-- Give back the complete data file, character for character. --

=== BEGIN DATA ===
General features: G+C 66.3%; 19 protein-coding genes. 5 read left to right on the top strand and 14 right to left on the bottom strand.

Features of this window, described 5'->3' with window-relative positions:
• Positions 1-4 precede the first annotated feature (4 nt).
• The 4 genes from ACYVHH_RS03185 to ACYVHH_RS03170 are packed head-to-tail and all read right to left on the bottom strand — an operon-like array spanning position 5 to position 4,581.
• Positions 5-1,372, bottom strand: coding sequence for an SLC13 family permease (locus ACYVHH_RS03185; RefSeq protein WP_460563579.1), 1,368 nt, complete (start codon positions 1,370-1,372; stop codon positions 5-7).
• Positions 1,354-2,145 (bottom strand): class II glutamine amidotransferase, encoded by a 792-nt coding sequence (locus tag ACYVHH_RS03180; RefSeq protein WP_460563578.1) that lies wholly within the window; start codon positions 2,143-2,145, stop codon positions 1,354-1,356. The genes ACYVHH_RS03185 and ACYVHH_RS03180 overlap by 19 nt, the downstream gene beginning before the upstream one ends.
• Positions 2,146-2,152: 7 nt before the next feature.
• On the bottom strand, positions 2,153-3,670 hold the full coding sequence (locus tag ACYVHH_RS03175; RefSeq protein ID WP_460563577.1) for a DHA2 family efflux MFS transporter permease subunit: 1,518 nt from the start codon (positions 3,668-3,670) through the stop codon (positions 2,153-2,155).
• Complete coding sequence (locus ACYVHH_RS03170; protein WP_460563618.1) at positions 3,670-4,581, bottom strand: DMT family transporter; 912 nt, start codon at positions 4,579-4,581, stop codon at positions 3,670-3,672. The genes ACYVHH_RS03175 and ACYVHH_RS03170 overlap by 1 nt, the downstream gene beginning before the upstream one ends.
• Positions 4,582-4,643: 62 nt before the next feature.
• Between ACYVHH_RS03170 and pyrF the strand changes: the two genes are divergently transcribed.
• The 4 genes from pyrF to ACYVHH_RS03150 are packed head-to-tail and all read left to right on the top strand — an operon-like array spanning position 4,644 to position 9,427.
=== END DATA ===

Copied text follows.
General features: G+C 66.3%; 19 protein-coding genes. 5 read left to right on the top strand and 14 right to left on the bottom strand.

Features of this window, described 5'->3' with window-relative positions:
• Positions 1-4 precede the first annotated feature (4 nt).
• The 4 genes from ACYVHH_RS03185 to ACYVHH_RS03170 are packed head-to-tail and all read right to left on the bottom strand — an operon-like array spanning position 5 to position 4,581.
• Positions 5-1,372, bottom strand: coding sequence for an SLC13 family permease (locus ACYVHH_RS03185; RefSeq protein WP_460563579.1), 1,368 nt, complete (start codon positions 1,370-1,372; stop codon positions 5-7).
• Positions 1,354-2,145 (bottom strand): class II glutamine amidotransferase, encoded by a 792-nt coding sequence (locus tag ACYVHH_RS03180; RefSeq protein WP_460563578.1) that lies wholly within the window; start codon positions 2,143-2,145, stop codon positions 1,354-1,356. The genes ACYVHH_RS03185 and ACYVHH_RS03180 overlap by 19 nt, the downstream gene beginning before the upstream one ends.
• Positions 2,146-2,152: 7 nt before the next feature.
• On the bottom strand, positions 2,153-3,670 hold the full coding sequence (locus tag ACYVHH_RS03175; RefSeq protein ID WP_460563577.1) for a DHA2 family efflux MFS transporter permease subunit: 1,518 nt from the start codon (positions 3,668-3,670) through the stop codon (positions 2,153-2,155).
• Complete coding sequence (locus ACYVHH_RS03170; protein WP_460563618.1) at positions 3,670-4,581, bottom strand: DMT family transporter; 912 nt, start codon at positions 4,579-4,581, stop codon at positions 3,670-3,672. The genes ACYVHH_RS03175 and ACYVHH_RS03170 overlap by 1 nt, the downstream gene beginning before the upstream one ends.
• Positions 4,582-4,643: 62 nt before the next feature.
• Between ACYVHH_RS03170 and pyrF the strand changes: the two genes are divergently transcribed.
• The 4 genes from pyrF to ACYVHH_RS03150 are packed head-to-tail and all read left to right on the top strand — an operon-like array spanning position 4,644 to position 9,427.